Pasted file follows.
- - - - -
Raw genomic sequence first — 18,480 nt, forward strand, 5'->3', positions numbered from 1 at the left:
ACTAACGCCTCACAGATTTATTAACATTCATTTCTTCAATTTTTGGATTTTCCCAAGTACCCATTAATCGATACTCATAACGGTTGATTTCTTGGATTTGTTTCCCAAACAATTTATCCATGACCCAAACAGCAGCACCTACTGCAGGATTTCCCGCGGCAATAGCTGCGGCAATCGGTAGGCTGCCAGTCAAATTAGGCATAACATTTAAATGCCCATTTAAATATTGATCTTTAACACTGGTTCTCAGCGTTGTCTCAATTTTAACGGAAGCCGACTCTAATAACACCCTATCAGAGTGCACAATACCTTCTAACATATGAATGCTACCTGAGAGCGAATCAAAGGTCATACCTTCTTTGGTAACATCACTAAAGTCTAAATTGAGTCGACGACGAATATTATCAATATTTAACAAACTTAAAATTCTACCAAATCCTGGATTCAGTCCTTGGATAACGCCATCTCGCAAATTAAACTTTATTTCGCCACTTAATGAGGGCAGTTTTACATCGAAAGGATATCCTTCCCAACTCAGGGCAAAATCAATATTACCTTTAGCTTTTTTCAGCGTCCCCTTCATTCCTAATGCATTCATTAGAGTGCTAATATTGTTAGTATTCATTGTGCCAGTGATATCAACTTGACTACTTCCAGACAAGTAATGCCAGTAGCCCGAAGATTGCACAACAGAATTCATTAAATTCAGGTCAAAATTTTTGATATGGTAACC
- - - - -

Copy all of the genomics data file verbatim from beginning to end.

Raw genomic sequence first — 18,480 nt, forward strand, 5'->3', positions numbered from 1 at the left:
ACTAACGCCTCACAGATTTATTAACATTCATTTCTTCAATTTTTGGATTTTCCCAAGTACCCATTAATCGATACTCATAACGGTTGATTTCTTGGATTTGTTTCCCAAACAATTTATCCATGACCCAAACAGCAGCACCTACTGCAGGATTTCCCGCGGCAATAGCTGCGGCAATCGGTAGGCTGCCAGTCAAATTAGGCATAACATTTAAATGCCCATTTAAATATTGATCTTTAACACTGGTTCTCAGCGTTGTCTCAATTTTAACGGAAGCCGACTCTAATAACACCCTATCAGAGTGCACAATACCTTCTAACATATGAATGCTACCTGAGAGCGAATCAAAGGTCATACCTTCTTTGGTAACATCACTAAAGTCTAAATTGAGTCGACGACGAATATTATCAATATTTAACAAACTTAAAATTCTACCAAATCCTGGATTCAGTCCTTGGATAACGCCATCTCGCAAATTAAACTTTATTTCGCCACTTAATGAGGGCAGTTTTACATCGAAAGGATATCCTTCCCAACTCAGGGCAAAATCAATATTACCTTTAGCTTTTTTCAGCGTCCCCTTCATTCCTAATGCATTCATTAGAGTGCTAATATTGTTAGTATTCATTGTGCCAGTGATATCAACTTGACTACTTCCAGACAAGTAATGCCAGTAGCCCGAAGATTGCACAACAGAATTCATTAAATTCAGGTCAAAATTTTTGATATGGTAACC